|Publication number||US6633951 B2|
|Application number||US 09/811,266|
|Publication date||Oct 14, 2003|
|Filing date||Mar 15, 2001|
|Priority date||Mar 15, 2001|
|Also published as||US20030009617|
|Publication number||09811266, 811266, US 6633951 B2, US 6633951B2, US-B2-6633951, US6633951 B2, US6633951B2|
|Original Assignee||Intel Corporation|
|Export Citation||BiBTeX, EndNote, RefMan|
|Patent Citations (4), Referenced by (39), Classifications (18), Legal Events (4)|
|External Links: USPTO, USPTO Assignment, Espacenet|
This invention relates generally to mobile computing systems, and more specifically to a method for reducing power consumption of the same.
The emphasis in mobile computing system (MCS) design is to reduce size and weight while increasing operating frequencies. One way in which MCSs have been reduced in size and weight is through a reduction in battery size. Today, MCSs may operate at frequencies of 850 MHz or more and these higher frequencies require more power. Therefore the emphasis on size reduction and increased performance has led to an emphasis on power conservation.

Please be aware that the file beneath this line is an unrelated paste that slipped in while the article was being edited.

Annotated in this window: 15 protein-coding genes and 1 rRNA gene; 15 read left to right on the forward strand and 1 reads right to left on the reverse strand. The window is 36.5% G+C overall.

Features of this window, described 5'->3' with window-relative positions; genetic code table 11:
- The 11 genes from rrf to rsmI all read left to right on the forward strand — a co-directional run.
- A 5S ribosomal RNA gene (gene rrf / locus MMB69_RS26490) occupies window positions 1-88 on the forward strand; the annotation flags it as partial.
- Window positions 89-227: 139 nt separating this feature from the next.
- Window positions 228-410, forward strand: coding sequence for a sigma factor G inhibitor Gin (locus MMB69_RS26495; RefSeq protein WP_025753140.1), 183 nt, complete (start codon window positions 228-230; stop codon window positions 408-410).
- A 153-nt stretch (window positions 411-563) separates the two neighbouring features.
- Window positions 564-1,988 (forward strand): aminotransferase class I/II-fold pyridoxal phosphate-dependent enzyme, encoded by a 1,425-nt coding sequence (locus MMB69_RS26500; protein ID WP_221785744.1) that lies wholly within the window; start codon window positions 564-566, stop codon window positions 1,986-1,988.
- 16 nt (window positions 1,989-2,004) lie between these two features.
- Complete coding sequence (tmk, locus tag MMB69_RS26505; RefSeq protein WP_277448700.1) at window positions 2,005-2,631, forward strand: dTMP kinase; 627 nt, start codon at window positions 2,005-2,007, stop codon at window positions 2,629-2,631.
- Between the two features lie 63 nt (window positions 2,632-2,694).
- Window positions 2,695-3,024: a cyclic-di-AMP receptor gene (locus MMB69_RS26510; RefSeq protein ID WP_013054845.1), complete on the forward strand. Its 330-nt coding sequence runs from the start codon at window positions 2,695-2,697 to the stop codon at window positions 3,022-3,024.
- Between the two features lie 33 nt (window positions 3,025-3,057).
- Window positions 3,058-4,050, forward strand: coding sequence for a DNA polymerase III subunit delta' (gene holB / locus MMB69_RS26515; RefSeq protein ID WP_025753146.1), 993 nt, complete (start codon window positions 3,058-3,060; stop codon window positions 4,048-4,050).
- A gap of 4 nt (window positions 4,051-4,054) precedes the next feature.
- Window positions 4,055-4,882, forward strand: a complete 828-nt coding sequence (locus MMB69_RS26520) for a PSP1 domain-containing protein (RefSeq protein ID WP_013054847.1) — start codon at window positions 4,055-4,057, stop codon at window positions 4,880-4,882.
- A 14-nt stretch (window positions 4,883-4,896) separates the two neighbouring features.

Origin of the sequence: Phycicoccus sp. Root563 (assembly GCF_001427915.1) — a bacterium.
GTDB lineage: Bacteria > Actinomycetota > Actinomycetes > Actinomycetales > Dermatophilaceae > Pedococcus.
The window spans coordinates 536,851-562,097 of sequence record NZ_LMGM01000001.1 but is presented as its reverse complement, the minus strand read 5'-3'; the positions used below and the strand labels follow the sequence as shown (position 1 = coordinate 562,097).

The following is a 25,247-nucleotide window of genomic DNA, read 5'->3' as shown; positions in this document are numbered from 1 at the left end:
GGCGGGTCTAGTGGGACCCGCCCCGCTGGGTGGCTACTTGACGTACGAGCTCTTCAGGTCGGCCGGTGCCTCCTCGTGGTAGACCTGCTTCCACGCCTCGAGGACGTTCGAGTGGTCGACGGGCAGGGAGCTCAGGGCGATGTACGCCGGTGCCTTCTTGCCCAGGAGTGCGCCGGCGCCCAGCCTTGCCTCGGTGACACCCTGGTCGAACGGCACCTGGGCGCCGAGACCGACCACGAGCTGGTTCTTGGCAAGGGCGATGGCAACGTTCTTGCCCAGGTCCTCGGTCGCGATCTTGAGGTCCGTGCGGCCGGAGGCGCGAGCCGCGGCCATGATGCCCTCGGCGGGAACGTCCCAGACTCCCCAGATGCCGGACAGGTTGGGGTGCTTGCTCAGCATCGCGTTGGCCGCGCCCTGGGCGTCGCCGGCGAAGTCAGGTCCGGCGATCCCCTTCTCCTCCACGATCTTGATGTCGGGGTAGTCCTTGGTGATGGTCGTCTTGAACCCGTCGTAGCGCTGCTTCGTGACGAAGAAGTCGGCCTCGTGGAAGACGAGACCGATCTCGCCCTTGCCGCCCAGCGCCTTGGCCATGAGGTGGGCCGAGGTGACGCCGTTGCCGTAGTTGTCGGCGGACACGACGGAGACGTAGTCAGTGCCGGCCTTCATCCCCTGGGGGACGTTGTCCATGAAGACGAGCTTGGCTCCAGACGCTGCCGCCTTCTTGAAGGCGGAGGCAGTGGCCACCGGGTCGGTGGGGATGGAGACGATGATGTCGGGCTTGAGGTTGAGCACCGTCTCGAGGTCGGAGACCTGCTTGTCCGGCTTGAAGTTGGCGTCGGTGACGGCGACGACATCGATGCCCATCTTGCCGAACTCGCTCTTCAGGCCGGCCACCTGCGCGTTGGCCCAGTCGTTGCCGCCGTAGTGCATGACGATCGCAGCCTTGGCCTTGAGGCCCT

Most personal computers including MCSs use dynamic random access memory (DRAM) as main memory due to the DRAM's low cost per bit and low power consumption. A typical DRAM storage cell is shown in FIG. 1. The basic memory storage cell 100, shown in FIG. 1, is a capacitor, that is, an integrated capacitor 105 connected in series with a control transistor 110. The control transistor 110 acts as an on-off switch. To store data in, or read data from, the memory cell, the control transistor 110 is turned on, by applying a positive pulse to control line (word line) 115. When the control transistor 110 is turned off, the integrated capacitor 105 is isolated from the rest of the circuitry. The state of memory storage cell 100 is retained in the charge on integrated capacitor 105. When the integrated capacitor 105 is charged, a binary 1 is stored. When the integrated capacitor 105 is discharged, a binary 0 is stored. To read data from memory storage cell 100 the control transistor 110 is turned on connecting the integrated capacitor 105 to sense line (bit line) 120. External circuitry examines the state of integrated capacitor 105 and informs the central processing unit (CPU).